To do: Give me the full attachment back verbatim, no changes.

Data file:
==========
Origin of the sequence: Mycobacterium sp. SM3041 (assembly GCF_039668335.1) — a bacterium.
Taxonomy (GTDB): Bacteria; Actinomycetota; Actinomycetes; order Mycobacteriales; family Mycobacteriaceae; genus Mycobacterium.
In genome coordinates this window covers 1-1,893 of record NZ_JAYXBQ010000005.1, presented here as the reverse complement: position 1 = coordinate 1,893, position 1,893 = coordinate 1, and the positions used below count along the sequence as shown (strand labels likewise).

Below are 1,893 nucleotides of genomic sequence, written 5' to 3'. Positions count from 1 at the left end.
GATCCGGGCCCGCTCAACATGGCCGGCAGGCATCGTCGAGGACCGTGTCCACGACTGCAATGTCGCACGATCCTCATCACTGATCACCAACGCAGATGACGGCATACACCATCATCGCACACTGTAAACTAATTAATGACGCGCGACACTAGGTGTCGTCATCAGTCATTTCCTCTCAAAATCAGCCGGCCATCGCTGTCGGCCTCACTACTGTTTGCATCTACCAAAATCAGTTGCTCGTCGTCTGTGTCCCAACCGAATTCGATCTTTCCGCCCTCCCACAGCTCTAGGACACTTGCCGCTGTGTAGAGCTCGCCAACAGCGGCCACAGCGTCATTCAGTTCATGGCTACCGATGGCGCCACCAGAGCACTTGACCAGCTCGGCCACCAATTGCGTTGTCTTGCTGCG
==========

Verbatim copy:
Origin of the sequence: Mycobacterium sp. SM3041 (assembly GCF_039668335.1) — a bacterium.
Taxonomy (GTDB): Bacteria; Actinomycetota; Actinomycetes; order Mycobacteriales; family Mycobacteriaceae; genus Mycobacterium.
In genome coordinates this window covers 1-1,893 of record NZ_JAYXBQ010000005.1, presented here as the reverse complement: position 1 = coordinate 1,893, position 1,893 = coordinate 1, and the positions used below count along the sequence as shown (strand labels likewise).

Below are 1,893 nucleotides of genomic sequence, written 5' to 3'. Positions count from 1 at the left end.
GATCCGGGCCCGCTCAACATGGCCGGCAGGCATCGTCGAGGACCGTGTCCACGACTGCAATGTCGCACGATCCTCATCACTGATCACCAACGCAGATGACGGCATACACCATCATCGCACACTGTAAACTAATTAATGACGCGCGACACTAGGTGTCGTCATCAGTCATTTCCTCTCAAAATCAGCCGGCCATCGCTGTCGGCCTCACTACTGTTTGCATCTACCAAAATCAGTTGCTCGTCGTCTGTGTCCCAACCGAATTCGATCTTTCCGCCCTCCCACAGCTCTAGGACACTTGCCGCTGTGTAGAGCTCGCCAACAGCGGCCACAGCGTCATTCAGTTCATGGCTACCGATGGCGCCACCAGAGCACTTGACCAGCTCGGCCACCAATTGCGTTGTCTTGCTGCG